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Cancer Screening, Is It Really All It's Cracked Up To Be?

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Late last month, a New York Times article about cancer screening started a media firestorm when it quoted an American Cancer Society (ACS) spokesperson saying they’d overstated the benefits of detecting many cancers with screenings. Now two of the most reliable screenings—Pap smears for cervical cancer and colonscopies for colon cancer—may be reason for continuing the debate over screening.

It all began in late October when the lengthy New York Times piece quoted Dr. Otis Brawley, chief medical officer for ACS, saying the organization was working on an official statement for their website, cancer.org, for early next year about breast and prostate screenings.

“We don't want people to panic,”' said Brawley, “But I'm admitting that American medicine has overpromised when it comes to screening. The advantages to screening have been exaggerated.”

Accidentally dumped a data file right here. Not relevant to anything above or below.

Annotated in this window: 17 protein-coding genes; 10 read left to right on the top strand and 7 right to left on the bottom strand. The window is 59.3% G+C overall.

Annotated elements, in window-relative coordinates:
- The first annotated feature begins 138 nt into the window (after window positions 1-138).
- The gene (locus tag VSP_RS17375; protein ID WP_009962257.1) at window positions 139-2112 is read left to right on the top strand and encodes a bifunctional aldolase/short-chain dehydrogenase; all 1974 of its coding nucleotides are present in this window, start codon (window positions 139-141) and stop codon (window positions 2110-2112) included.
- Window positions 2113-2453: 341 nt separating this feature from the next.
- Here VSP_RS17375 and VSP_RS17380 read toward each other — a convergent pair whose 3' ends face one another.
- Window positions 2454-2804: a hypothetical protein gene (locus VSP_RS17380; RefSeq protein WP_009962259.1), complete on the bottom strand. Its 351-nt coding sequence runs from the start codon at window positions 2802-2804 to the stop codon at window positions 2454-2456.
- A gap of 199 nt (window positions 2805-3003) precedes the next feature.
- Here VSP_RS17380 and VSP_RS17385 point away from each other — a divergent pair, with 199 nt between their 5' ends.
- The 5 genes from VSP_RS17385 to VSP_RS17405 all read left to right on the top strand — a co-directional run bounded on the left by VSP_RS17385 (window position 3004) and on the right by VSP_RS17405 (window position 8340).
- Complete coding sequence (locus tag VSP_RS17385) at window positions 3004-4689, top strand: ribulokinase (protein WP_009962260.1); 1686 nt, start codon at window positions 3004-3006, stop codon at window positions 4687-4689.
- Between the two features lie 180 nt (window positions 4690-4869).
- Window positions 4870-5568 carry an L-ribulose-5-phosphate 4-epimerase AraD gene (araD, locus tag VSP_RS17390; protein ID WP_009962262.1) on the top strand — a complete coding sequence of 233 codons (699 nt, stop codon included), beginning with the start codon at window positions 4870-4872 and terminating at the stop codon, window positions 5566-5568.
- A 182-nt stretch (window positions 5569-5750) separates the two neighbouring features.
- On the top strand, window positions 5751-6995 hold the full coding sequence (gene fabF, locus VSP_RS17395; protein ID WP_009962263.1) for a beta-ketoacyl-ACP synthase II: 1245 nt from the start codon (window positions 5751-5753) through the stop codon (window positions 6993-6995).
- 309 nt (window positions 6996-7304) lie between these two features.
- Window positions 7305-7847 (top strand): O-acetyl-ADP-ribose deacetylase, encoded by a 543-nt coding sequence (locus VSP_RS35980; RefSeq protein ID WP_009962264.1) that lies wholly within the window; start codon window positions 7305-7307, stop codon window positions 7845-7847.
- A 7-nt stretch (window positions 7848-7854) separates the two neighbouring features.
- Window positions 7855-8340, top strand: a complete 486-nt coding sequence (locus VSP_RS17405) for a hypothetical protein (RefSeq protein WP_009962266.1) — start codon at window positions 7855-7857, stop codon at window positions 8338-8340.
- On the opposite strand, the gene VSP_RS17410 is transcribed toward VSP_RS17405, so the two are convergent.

The firestorm’s kindling was an analysis in that week’s Journal of American Medical Association in which authors outlined flaws in the current screening systems and called for new approaches.

The study’s lead author, Laura Esserman, MD, a breast cancer surgeon at the University of California San Franscisco Medical Center said, “Screening has value, but we need to understand what it can and cannot do. Part of the problem is that we’ve been too worried about keeping the message simple.”

Following the NYT’s piece, ACS CEO, Dr. John Seffrin, posted this mesage on the organizations web site attempting to ease public confusion about cancer screenings. He wrote: “We encourage women at average risk to get mammograms at age 40, to get Pap tests as soon as they are sexually active or no later than age 21, and both men and women at average risk to get screened for colon cancer starting at age 50.”

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